People are very curious about Maya because she is a little darker than me. Her biological father is black and his family is from Cuba. Nikki is one quarter Japanese, one quarter white, one quarter black and one quarter Native American. Maya is absolutely gorgeous with ringlets of curls on her head and bright dark eyes that sparkle and a smile that steals your heart. The supermarket is a place where women chat and ask questions indiscriminately. "She has such curly hair. And yours is so straight. Does her father have curly hair?" "Yes, he has lots of curls," I respond. I know that the woman is really asking if my husband is black or if the baby is adopted. But since that is not what she asked, I answered truthfully. My husband, Maya's only father, does in fact have very curly hair. Curls so beautiful that when he was a child people would say, "What gorgeous curls and what a shame on a boy." Another woman had the nerve to ask if Maya was my grand daughter. When I said she was my daughter, she dug her hole even deeper. "How wonderful that God made it possible for you to have a child so late in life." Admittedly I was 47 and Maya was only 2. But I had often been told I looked much younger than my years because I never wore make-up. And there is nothing in my relationship with Maya that says grandmother. She calls me Mommy. And I reprimand her for touching the candy in the check-out lane. It is true that I am a couple of years older than Maya's biological grandmother. But still.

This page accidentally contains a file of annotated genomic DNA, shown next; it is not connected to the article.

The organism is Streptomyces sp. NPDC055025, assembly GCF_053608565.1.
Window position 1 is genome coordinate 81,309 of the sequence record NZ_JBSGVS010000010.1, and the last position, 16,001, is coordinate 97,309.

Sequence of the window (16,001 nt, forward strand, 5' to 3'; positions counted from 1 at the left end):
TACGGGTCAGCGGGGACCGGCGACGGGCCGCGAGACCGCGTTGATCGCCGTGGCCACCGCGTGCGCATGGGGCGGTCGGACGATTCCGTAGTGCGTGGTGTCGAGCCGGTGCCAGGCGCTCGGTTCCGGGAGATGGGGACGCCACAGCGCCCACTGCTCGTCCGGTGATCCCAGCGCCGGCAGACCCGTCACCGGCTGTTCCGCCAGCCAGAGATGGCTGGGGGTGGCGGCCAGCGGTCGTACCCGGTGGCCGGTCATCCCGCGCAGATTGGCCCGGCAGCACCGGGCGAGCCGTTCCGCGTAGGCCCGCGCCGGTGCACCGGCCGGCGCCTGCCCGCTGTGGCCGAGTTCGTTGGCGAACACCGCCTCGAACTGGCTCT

My own mother does not think it is the best idea for me to continue a relationship with Nikki and her family. But Tim and I knew they loved her dearly when Maya's great grandmother and grandmother gave me a photo album of all of Maya's ancestors and living relatives on her mother's side -- with name and address and relationship written on the back of each one of them. They made the album with the belief that they would never see Maya again. If I had taken Maya from them, this would have enabled her to find them one day. I also knew how much they loved her when her great grandmother gave me a gold locket that was hers to give Maya when she got older. They asked if they could send her cards and presents from time to time. They were honest with themselves in what must have been one of the most difficult decisions of their lives: They admitted that they felt incapable of raising a child with diabetes who would require insulin injections for the rest of her life. Tim and I realized we could not remove a baby from a family that loved her so much. So, after one of our initial meetings and discussing how we could go forward, I hugged Maya's grandmother -- her Mima -- and asked, "We can make this work, right? We can have Maya feel that we are one big family who love her, right?" And through her tears and tight hug, Mima agreed. My commitment to Nikki's family was that I would not take Maya from them. They trusted me. Almost two years later, we are one large family created through adoption.